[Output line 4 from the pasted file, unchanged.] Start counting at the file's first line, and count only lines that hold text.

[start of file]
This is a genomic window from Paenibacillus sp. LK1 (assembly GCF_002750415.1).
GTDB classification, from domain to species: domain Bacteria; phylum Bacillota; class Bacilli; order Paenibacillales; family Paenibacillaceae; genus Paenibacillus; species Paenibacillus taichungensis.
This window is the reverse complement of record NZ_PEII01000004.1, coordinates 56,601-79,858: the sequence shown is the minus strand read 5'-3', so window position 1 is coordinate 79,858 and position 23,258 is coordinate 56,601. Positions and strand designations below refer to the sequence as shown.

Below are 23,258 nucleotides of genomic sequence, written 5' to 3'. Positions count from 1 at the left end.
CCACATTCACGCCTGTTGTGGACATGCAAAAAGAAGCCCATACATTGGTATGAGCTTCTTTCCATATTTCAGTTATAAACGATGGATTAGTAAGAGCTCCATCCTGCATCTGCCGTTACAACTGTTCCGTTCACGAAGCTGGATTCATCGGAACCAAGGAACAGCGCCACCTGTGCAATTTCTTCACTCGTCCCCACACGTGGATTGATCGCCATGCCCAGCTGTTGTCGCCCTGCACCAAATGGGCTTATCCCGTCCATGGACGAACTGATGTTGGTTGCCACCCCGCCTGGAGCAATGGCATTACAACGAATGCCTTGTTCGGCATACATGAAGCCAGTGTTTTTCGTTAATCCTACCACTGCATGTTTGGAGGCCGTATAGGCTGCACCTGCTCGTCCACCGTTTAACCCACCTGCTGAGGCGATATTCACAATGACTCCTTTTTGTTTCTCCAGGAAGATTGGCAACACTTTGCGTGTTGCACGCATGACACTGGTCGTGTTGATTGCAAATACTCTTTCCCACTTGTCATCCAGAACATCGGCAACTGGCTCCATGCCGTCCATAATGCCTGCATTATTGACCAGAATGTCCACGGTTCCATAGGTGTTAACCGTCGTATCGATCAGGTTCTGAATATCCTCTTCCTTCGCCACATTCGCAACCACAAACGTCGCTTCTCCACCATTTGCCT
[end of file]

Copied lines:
Below are 23,258 nucleotides of genomic sequence, written 5' to 3'. Positions count from 1 at the left end.